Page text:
Pulling Out gives voice to young fathers: it is inspired by conversations with young dads in Lambeth and Cornwall. A refreshing change to see a story centred around a vulnerable young dad – a young dad that could easily be stereotyped and slain by the mainstream media.
In an opening scene, Bob Yates-Tily and Jenny Davis move around the stage as if blown about by wind and sea. Choreographed by Joel Daniel, it’s a touching illustration as to how these teens lives unravel, being blown about by the forces around them.
Lucy Bell’s writing in this play is powerful, poetic and gritty, effortlessly bringing relatable real dialogue to a subject that is handled with respect and genuine love. A brief nod to Romeo and Juliet in the turning point of Caitlin and Leo’s relationship is poignant. The love the teenagers share becomes palpable and serves as a reminder to the audience that love is real whatever age you experience it at. I want to quote all my favourite lines to entice you to buy tickets and hear them for yourself, but I’ll just give you one, ‘I thought motherhood was about love and cuddles but it’s not. It’s about shame and failure. Most things you fail at you can walk away from but not this.’ The brutal honesty and teenage banter contained in this play is naturally of this time. Developed with a similar approach to Score, a play around heroin addiction and motherhood, Lucy Bell writes issue-based theatre that transcends the genre.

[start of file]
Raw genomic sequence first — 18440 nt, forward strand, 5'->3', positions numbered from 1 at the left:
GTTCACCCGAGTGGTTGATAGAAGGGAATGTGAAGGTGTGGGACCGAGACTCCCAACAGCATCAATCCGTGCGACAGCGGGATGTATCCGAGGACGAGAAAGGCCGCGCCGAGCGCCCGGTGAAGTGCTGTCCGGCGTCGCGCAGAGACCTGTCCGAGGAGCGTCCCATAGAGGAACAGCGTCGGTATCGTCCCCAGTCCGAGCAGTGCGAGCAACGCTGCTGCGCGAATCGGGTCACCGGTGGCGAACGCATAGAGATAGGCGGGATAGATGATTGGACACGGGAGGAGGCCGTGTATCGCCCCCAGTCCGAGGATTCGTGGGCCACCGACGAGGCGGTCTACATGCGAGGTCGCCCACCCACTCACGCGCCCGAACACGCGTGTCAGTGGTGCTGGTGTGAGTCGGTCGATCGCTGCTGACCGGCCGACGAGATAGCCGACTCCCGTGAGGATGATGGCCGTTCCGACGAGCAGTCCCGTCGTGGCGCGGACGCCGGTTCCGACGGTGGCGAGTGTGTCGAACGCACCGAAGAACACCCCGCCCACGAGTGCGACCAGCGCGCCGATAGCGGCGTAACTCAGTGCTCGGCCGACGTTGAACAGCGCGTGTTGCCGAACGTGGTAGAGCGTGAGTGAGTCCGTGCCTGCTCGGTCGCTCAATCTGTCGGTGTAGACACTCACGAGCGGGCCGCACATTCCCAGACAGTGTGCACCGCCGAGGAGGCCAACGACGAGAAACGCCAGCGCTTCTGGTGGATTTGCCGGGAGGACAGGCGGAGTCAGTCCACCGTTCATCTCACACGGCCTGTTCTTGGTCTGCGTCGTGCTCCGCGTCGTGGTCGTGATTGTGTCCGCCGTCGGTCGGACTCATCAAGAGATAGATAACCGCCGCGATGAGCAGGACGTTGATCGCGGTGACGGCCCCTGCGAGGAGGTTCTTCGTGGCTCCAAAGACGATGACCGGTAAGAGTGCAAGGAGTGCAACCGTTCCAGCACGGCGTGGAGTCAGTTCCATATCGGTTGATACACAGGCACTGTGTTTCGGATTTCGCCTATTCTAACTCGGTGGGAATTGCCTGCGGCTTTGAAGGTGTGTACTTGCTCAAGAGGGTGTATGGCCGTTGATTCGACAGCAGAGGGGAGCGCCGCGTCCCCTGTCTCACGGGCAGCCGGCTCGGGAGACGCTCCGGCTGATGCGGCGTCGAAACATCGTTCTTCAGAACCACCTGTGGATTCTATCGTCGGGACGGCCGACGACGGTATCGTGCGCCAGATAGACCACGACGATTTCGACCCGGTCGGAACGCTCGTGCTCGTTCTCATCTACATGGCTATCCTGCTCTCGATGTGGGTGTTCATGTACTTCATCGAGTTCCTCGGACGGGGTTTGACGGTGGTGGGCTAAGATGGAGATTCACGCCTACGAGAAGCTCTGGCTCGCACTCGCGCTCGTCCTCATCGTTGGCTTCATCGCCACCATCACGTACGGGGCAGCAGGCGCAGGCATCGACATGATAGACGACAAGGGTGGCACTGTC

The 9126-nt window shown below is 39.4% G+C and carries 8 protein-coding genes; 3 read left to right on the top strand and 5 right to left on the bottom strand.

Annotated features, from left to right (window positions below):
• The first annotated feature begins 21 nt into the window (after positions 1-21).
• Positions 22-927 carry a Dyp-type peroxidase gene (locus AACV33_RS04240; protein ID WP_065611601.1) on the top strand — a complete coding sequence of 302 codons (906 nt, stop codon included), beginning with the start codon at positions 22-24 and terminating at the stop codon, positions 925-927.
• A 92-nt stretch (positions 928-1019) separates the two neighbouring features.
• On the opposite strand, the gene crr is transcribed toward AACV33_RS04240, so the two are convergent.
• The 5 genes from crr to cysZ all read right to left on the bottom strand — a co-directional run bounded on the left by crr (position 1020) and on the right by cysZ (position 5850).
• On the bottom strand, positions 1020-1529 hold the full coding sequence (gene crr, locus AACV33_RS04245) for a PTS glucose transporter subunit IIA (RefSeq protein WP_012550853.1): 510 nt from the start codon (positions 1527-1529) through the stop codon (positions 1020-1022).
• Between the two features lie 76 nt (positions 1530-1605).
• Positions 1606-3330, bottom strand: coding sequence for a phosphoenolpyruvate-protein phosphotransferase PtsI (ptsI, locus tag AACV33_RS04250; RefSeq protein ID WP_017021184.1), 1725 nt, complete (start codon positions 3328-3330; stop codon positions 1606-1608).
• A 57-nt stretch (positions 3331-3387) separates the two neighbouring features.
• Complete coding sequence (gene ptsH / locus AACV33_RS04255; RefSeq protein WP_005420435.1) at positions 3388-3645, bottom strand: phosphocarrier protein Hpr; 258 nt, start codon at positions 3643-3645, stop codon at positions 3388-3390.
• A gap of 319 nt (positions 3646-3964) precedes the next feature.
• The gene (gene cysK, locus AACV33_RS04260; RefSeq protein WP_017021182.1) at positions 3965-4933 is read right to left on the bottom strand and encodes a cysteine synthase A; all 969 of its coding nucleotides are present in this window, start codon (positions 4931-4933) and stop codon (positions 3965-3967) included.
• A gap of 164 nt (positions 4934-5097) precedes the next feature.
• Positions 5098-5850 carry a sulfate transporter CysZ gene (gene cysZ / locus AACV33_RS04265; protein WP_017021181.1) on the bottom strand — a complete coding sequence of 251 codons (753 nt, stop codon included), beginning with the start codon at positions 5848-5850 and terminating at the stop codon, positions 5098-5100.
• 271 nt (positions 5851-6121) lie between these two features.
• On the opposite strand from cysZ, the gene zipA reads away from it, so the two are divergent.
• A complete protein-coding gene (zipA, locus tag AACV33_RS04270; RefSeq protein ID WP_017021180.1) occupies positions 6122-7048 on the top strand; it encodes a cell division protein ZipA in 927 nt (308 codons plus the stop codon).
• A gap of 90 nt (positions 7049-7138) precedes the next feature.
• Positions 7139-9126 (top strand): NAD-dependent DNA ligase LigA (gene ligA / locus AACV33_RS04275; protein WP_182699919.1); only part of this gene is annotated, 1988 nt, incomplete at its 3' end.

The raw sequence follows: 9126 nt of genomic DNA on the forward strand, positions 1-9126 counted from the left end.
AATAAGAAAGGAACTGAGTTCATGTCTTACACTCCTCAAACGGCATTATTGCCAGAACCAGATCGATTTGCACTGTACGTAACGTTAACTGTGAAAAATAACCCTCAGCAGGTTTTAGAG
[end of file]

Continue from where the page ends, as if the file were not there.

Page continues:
The tenderness in which Bob Yates-Tily reads a bedtime story to his child is beautifully raw and multi-layered in its meaning. Every audience member melted a little listening to the story of Mummy and Daddy Bear. Jenny Davis becomes a multitude of supporting characters with a small change of costume – her stand out performance being Caitlin delivering her baby, a powerful scene that is ripped through with love, support and vulnerability.
Pulling Out is a play in its infancy – it will continue to grow and develop into another powerful piece from Documental Theatre.
Pulling Out shows at The Wardrobe Theatre until 11th March